d. Yes, because Bob noticed the advertisement when he was in Ohio.
e. Yes, assuming that other Ohio residents had visited the ranch before Bob's visit.

6. Which of the following is correct with regard to commercial speech?
a. The government cannot regulate commercial speech.
b. The government can regulate the time, place or manner of commercial speech, but it cannot prevent it.
c. The government can restrict or prevent commercial speech, so long as the speech does not have political content.
d. The government can prohibit commercial speech if the Congress and the President agree.

7 Which of the following is true regarding obscene speech?
a. It cannot be prevented, but can be subject to time, place or manner restrictions.
b. Because the definition of obscene is so subjective, it cannot be restricted or prevented.
c. Even though the definition of obscene speech is subjective, if speech is determined to be obscene, it loses all constitutional protection.
d. Obscene speech and offensive speech receive the same degree of protection.
e. The U.S. Supreme Court has set out a clear definition of what speech is defined as obscene and therefore unprotected.

8 Which of the following is considered to be fully protected speech under the U.S. Constitution?
a. Political speech only
b. Political speech and commercial speech
c. Offensive speech and commercial speech
d. Commercial speech only
e. Political speech, commercial speech and offensive speech

9. Which of the following receives at least some protection under the U.S. Constitution?
a. Political speech only
b. Political speech and commercial speech
c. Offensive speech and commercial speech
d. Commercial speech only
e. Political speech, commercial speech and offensive speech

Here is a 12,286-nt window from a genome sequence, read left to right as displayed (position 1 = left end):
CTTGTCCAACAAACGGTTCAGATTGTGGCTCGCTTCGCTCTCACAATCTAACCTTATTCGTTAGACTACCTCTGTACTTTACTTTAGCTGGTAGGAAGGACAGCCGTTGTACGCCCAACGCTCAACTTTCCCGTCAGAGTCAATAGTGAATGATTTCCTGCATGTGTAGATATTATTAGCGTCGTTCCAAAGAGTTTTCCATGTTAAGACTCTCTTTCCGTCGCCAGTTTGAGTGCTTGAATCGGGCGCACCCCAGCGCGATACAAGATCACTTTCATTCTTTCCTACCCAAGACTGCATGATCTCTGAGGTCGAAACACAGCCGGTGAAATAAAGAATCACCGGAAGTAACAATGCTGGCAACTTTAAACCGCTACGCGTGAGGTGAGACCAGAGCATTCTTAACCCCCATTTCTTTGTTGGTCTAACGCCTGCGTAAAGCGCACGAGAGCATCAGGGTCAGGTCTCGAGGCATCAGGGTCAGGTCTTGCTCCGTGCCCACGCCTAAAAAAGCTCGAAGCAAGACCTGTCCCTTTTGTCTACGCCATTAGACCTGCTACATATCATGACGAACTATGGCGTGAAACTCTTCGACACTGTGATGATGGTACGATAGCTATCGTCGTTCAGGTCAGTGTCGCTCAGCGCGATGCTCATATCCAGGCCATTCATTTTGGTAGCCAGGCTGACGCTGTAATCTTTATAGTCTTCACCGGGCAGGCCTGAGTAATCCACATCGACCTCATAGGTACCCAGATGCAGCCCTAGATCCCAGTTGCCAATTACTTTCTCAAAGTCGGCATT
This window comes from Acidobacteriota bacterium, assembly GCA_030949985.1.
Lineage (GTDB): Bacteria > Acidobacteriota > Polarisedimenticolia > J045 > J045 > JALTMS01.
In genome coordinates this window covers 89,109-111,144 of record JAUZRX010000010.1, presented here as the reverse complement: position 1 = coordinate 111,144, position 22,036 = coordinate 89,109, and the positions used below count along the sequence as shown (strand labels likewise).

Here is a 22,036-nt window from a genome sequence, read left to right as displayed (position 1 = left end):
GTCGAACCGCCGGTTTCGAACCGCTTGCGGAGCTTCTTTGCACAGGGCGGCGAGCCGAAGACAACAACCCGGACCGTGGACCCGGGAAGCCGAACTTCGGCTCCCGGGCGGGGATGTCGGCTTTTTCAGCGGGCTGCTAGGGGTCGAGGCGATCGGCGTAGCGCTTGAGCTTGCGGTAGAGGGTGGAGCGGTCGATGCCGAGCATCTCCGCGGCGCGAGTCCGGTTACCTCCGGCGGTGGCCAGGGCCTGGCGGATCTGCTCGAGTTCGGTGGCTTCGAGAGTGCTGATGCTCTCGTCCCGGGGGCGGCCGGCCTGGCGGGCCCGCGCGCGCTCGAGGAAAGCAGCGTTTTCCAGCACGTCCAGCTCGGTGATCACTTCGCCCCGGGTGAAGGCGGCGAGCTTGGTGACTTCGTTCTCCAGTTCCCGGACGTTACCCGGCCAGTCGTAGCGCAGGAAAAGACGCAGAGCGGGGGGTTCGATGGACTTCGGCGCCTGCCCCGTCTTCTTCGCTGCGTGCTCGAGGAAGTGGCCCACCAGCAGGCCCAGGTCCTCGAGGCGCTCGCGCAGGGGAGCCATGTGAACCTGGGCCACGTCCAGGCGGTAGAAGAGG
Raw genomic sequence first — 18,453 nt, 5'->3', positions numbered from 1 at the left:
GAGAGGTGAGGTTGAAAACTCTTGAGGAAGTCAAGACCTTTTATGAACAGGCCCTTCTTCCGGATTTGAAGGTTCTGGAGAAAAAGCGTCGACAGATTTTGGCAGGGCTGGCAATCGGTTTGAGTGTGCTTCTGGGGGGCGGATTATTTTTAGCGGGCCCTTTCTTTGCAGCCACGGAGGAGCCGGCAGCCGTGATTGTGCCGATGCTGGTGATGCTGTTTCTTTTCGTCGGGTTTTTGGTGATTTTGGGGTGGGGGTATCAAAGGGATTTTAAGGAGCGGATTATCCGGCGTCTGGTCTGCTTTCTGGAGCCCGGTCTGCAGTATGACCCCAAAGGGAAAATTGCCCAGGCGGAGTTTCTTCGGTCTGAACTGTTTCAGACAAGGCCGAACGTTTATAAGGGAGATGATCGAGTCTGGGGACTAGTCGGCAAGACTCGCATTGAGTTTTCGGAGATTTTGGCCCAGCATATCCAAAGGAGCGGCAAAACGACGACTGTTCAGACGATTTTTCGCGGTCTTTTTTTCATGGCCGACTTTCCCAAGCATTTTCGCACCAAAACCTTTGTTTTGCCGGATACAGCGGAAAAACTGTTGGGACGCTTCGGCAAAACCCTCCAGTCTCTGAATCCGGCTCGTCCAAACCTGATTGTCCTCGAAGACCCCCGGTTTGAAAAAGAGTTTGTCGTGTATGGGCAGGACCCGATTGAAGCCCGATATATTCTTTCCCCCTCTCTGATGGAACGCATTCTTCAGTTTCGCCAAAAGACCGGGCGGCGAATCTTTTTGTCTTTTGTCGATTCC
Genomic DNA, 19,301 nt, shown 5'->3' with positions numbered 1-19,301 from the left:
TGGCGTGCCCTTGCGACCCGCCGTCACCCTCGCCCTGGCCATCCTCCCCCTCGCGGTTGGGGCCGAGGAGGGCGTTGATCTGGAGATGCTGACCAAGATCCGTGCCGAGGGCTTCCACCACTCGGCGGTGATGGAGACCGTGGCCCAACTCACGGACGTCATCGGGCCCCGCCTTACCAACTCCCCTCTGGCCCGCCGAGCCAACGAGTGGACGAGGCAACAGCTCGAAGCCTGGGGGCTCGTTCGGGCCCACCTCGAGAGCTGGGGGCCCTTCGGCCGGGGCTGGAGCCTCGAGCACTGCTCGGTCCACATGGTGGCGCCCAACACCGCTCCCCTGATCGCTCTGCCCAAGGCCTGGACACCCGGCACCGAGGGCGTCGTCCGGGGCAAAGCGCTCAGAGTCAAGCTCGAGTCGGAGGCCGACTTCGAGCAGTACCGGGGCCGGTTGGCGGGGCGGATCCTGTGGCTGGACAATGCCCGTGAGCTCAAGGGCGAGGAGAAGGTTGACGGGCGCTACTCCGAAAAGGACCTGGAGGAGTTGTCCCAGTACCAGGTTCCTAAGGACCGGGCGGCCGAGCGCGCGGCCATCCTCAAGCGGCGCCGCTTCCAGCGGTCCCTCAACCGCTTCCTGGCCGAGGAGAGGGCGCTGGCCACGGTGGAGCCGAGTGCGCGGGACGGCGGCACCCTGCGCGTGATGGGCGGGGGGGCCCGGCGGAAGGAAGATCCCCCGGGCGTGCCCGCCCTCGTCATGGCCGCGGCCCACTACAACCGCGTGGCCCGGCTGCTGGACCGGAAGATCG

10 Which of the following receives at least some protection under the U.S. Constitution?
a. Obscene speech
b. Offensive speech
c. Both obscene speech and offensive speech
d. Neither obscene speech nor offensive speech

11 A plaintiff wants to sue on a negligence tort, but knows that he was partly as fault. Which of the following is true?
a. A state applying contributory negligence will allow the plaintiff to recover so long as his fault is minor.
b. The plaintiff will have to elect whether to sue under comparative or contributory negligence.
c. Because the plaintiff is partly at fault, he will not be able to recover under either comparative or contributory negligence.
d. If the plaintiff's fault is only 5%, his recovery will be the same under either pure or partial comparative negligence.
e. In all circumstances the plaintiff will recover more under pure comparative negligence than under partial comparative negligence.

12 Which of the following is true about comparative negligence and contributory negligence?
a. Most states that once used comparative negligence now apply contributory negligence instead.
b. They are two names for the same defense.
c. In order to avoid liability for an unintentional tort, the defendant must prove the presence of both defenses.
d. Comparative negligence is used with intentional torts and contributory negligence is used with unintentional torts.
e. Comparative negligence allows the plaintiff to make a partial recovery whereas contributory negligence does not.

Business Torts

13. The tort of palming off involves:
a. Knowingly selling goods that are defective.
b. Blaming another for one's own actions and communicating that blame to at least one other person.
c. Failing to credit another for that other person's legal accomplishments.
d. Making false statements about the goods of another.
e. Representing one's own goods to be those of a competitor.

14. Product disparagement differs from defamation of a nonpublic figure in that:
a. Intent is required for the disparagement case, but not in the defamation case.
b. Intent is required for the defamation case, but not in the disparagement case.
c. Publication to a third party is required in the disparagement case, but not in the defamation case.
d. Publication to a third party is required in the defamation case, but not in the disparagement case.
e. Both A and D are true.

15 The tort of intentional interference with contractual relations requires the following except:
a. A valid, enforceable contract between the contracting parties.
b. Third-party knowledge of this contract.
c. Third-party inducement to breach the contract.
d. A new contract involving the third party who induced the breach.

Strict Liability

16 Persons who engage in abnormally dangerous activities such as crop dusting or blasting:
a. Are liable only if all the elements of negligence are proven against them.
b. Are liable only if they intended to cause a particular injury.
c. Are generally not liable for the injuries they cause because otherwise no one would undertake these activities.
d. Are liable to persons they injure even if they are not at fault.